Thompson Law Group, P.C.

An alternative to courtrooms

Citizens have rights and states have laws. Throughout history, we’ve looked to juries and judges to enforce them in court. However, court fees can add up and scheduling a hearing drags out the process.

Now, mediation introduces a new way to solve legal issues without going to court.

What is mediation?

Mediation is a process in which a third-party mediator helps two or more parties make negotiations to reach an agreement. Each party is still encouraged to bring an attorney to mediation sessions.

However, it’s much faster and less expensive to have several mediation sessions with a mediator than to schedule proceedings in court. Additionally, the mediator is a non-bias party that will help both parties reach a fair and favorable agreement. A court or jury, on the other hand, will likely default to standard laws to make decisions.

What issues does mediation work for?

It’s very popular to use mediation for processes that involve a lot of decision-making, such as divorce and business deals.

However, mediation could also be used to solve an inheritance issue, reach a settlement with debt collectors or negotiate a personal injury case.

How does mediation work?

Mediation typically consists of several timed sessions. Sessions are typically about two hours long but could vary depending on the complexity of the issue.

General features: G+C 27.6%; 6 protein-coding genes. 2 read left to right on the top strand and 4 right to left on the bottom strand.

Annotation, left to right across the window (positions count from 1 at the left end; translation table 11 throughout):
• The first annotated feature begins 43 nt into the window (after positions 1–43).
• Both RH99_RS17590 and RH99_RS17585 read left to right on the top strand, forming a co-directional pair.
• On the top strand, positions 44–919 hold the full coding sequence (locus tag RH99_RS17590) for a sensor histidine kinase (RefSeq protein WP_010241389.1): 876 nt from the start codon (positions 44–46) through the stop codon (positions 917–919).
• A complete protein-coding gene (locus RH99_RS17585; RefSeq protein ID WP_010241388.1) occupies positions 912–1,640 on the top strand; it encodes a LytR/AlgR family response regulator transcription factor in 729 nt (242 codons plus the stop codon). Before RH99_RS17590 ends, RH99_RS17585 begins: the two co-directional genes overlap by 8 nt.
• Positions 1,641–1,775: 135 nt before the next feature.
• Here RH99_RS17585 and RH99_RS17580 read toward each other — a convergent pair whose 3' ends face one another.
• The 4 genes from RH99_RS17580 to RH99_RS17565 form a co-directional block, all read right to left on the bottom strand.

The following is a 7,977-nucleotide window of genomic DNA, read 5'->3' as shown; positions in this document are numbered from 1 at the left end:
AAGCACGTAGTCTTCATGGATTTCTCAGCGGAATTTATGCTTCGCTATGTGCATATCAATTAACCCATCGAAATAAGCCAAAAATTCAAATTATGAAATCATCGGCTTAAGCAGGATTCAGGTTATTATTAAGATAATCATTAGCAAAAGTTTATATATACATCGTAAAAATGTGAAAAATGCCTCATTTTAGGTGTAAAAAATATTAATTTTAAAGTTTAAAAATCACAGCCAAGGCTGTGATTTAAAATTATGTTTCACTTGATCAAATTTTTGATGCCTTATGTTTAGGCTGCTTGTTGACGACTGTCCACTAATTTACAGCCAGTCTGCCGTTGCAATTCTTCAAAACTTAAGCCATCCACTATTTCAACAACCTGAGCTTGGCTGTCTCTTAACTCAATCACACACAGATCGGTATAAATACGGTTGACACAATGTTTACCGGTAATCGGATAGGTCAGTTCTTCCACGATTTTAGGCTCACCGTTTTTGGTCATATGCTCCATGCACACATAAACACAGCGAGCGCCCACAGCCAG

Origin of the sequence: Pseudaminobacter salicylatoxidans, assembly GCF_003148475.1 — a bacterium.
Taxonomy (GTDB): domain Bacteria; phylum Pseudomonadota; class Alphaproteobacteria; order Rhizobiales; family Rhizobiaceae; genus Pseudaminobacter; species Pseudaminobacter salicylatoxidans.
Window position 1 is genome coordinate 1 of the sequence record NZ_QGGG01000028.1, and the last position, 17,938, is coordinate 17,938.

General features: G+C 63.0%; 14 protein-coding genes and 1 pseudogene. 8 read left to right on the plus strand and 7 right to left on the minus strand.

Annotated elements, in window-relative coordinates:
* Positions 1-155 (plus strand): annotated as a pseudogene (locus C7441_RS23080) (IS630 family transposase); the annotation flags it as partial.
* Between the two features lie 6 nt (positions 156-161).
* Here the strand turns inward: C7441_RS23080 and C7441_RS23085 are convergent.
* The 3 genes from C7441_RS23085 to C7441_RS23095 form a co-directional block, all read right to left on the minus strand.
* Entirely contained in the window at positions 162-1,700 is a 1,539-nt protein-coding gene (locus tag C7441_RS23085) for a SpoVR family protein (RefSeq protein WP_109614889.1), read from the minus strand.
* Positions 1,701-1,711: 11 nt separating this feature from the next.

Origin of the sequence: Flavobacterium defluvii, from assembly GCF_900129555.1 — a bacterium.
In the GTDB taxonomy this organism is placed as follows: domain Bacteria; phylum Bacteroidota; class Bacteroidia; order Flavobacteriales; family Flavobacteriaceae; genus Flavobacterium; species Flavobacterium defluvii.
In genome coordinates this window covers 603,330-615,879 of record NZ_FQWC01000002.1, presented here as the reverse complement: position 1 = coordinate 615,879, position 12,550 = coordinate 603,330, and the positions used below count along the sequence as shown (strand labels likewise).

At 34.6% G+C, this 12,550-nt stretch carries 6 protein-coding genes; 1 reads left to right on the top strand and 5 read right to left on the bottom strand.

The mediator must be non-bias, meaning he or she cannot have any connection to either party involved in the case. The way a mediator is selected is usually based on their knowledge surrounding the issue. For example, a child psychologist may be selected as a mediator to negotiate a child custody agreement. However, the same parties may choose an appraiser to mediate their session on property division.

Once an agreement is reached in mediation, the lawyers will typically write up and file the agreement with the courts. The courts can then approve the agreement to finalize it.

Why is this method better than going to court?

Mediation generally saves money, time and energy. There are fewer fees, agreements are reached faster and the parties involved can work together instead of against each other. This can make the whole process a lot easier and keep involved parties from acting hostile toward one another.

Especially in custody or probate cases, it may be important to keep these relationships civil while still finding a viable legal solution. Learning more about mediation can help you determine whether it is the best route to solve your case.

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